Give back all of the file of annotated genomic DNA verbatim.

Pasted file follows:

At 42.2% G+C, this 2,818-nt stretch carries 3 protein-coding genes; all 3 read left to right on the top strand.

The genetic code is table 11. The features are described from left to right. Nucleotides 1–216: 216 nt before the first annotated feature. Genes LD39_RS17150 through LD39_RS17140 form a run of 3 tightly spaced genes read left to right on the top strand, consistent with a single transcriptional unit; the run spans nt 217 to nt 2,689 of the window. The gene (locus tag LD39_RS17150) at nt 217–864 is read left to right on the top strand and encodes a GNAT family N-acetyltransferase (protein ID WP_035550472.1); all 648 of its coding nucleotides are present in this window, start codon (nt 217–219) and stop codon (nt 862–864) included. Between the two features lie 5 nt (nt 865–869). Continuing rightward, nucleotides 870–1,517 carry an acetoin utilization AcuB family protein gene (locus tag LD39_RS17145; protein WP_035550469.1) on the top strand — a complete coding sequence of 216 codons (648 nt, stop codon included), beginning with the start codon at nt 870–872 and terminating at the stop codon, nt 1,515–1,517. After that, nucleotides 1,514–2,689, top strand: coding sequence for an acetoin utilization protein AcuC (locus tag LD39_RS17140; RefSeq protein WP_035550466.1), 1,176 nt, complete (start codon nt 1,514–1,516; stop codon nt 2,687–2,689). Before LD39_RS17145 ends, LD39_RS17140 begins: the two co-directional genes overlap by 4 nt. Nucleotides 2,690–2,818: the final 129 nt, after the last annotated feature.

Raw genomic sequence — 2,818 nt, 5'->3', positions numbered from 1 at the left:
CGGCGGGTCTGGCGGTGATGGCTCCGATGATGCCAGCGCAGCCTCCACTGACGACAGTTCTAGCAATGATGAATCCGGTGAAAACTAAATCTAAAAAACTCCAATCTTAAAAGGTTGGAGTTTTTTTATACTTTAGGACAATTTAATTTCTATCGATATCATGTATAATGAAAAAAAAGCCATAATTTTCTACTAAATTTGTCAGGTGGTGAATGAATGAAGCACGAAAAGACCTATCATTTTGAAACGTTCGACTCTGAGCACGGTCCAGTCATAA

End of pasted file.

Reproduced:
At 42.2% G+C, this 2,818-nt stretch carries 3 protein-coding genes; all 3 read left to right on the top strand.

The genetic code is table 11. The features are described from left to right. Nucleotides 1–216: 216 nt before the first annotated feature. Genes LD39_RS17150 through LD39_RS17140 form a run of 3 tightly spaced genes read left to right on the top strand, consistent with a single transcriptional unit; the run spans nt 217 to nt 2,689 of the window. The gene (locus tag LD39_RS17150) at nt 217–864 is read left to right on the top strand and encodes a GNAT family N-acetyltransferase (protein ID WP_035550472.1); all 648 of its coding nucleotides are present in this window, start codon (nt 217–219) and stop codon (nt 862–864) included. Between the two features lie 5 nt (nt 865–869). Continuing rightward, nucleotides 870–1,517 carry an acetoin utilization AcuB family protein gene (locus tag LD39_RS17145; protein WP_035550469.1) on the top strand — a complete coding sequence of 216 codons (648 nt, stop codon included), beginning with the start codon at nt 870–872 and terminating at the stop codon, nt 1,515–1,517. After that, nucleotides 1,514–2,689, top strand: coding sequence for an acetoin utilization protein AcuC (locus tag LD39_RS17140; RefSeq protein WP_035550466.1), 1,176 nt, complete (start codon nt 1,514–1,516; stop codon nt 2,687–2,689). Before LD39_RS17145 ends, LD39_RS17140 begins: the two co-directional genes overlap by 4 nt. Nucleotides 2,690–2,818: the final 129 nt, after the last annotated feature.

Raw genomic sequence — 2,818 nt, 5'->3', positions numbered from 1 at the left:
CGGCGGGTCTGGCGGTGATGGCTCCGATGATGCCAGCGCAGCCTCCACTGACGACAGTTCTAGCAATGATGAATCCGGTGAAAACTAAATCTAAAAAACTCCAATCTTAAAAGGTTGGAGTTTTTTTATACTTTAGGACAATTTAATTTCTATCGATATCATGTATAATGAAAAAAAAGCCATAATTTTCTACTAAATTTGTCAGGTGGTGAATGAATGAAGCACGAAAAGACCTATCATTTTGAAACGTTCGACTCTGAGCACGGTCCAGTCATAA